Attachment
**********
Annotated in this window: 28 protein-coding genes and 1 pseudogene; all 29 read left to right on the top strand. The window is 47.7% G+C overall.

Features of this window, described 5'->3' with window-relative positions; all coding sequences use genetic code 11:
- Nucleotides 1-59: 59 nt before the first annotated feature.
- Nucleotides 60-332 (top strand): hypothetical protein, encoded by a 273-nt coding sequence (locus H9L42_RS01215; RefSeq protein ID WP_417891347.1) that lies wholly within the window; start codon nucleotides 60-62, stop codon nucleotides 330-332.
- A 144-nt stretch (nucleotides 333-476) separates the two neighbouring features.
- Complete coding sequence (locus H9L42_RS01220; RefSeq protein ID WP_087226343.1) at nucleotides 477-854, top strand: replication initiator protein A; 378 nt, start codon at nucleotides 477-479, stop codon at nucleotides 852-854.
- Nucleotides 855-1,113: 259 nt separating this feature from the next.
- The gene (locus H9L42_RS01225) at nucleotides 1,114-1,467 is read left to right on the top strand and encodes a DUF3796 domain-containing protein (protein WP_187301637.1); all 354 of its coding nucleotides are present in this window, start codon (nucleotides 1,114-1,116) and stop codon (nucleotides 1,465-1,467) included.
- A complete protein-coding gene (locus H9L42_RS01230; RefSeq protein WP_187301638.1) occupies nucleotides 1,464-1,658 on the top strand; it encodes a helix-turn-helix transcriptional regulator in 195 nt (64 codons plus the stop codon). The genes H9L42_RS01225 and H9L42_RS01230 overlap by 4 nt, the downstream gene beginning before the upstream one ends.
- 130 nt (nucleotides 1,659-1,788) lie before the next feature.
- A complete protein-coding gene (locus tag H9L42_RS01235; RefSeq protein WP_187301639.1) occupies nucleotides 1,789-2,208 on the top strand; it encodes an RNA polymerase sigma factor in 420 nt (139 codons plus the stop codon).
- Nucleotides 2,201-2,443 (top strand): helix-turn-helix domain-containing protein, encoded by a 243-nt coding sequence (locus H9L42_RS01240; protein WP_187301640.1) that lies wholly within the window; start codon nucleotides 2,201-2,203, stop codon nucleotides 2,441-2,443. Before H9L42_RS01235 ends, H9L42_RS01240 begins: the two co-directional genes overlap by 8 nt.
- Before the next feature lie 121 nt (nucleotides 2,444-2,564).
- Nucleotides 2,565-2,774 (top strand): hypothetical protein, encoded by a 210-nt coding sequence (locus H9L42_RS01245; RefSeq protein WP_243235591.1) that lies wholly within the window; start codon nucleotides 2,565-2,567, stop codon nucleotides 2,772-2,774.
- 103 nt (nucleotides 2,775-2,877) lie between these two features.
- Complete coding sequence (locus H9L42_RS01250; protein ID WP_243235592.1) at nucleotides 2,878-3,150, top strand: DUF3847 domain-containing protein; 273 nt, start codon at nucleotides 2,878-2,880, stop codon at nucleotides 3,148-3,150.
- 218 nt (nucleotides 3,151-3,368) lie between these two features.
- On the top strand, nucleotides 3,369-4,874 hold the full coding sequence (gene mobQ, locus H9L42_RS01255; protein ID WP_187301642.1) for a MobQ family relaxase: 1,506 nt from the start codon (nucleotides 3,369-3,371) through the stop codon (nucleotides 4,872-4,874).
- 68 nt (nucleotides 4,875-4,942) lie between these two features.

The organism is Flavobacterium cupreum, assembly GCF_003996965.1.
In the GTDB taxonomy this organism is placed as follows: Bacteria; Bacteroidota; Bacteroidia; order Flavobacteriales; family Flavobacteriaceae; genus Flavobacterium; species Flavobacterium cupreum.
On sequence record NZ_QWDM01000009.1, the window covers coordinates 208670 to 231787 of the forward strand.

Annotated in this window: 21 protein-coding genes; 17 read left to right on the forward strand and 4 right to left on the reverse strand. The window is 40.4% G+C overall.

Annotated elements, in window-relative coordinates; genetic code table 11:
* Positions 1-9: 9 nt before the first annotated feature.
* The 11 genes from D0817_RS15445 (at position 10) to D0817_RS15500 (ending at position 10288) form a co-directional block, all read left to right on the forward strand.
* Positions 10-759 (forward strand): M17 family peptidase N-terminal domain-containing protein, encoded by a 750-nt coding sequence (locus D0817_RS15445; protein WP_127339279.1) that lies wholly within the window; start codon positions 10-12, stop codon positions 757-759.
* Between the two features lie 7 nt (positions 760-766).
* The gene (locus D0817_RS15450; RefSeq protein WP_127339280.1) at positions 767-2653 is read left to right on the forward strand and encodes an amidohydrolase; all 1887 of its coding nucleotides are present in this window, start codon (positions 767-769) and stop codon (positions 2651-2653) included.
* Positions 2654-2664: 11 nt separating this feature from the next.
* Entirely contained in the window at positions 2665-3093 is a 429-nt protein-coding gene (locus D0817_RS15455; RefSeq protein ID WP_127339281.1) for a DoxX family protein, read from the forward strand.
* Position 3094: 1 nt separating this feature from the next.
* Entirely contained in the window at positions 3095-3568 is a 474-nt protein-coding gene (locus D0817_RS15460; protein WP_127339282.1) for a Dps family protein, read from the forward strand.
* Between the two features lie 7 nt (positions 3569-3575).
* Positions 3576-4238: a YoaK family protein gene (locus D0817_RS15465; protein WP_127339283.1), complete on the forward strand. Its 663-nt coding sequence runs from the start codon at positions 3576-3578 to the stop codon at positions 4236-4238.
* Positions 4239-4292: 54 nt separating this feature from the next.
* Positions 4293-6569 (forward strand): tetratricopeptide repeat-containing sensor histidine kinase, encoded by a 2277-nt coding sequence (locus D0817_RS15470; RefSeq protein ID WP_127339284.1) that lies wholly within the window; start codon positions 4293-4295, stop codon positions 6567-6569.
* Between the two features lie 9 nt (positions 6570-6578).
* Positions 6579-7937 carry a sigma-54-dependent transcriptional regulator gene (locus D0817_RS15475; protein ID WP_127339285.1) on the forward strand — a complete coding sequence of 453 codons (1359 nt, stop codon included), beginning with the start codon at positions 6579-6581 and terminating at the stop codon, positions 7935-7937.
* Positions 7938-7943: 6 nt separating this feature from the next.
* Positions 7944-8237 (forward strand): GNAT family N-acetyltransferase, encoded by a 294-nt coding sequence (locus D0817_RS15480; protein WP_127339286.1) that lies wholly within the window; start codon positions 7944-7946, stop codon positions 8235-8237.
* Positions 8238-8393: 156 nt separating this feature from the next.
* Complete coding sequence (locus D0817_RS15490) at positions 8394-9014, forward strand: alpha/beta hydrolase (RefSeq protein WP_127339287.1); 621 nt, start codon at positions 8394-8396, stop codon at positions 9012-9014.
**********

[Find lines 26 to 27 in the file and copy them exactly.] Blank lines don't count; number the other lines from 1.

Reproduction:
* The 11 genes from D0817_RS15445 (at position 10) to D0817_RS15500 (ending at position 10288) form a co-directional block, all read left to right on the forward strand.
* Positions 10-759 (forward strand): M17 family peptidase N-terminal domain-containing protein, encoded by a 750-nt coding sequence (locus D0817_RS15445; protein WP_127339279.1) that lies wholly within the window; start codon positions 10-12, stop codon positions 757-759.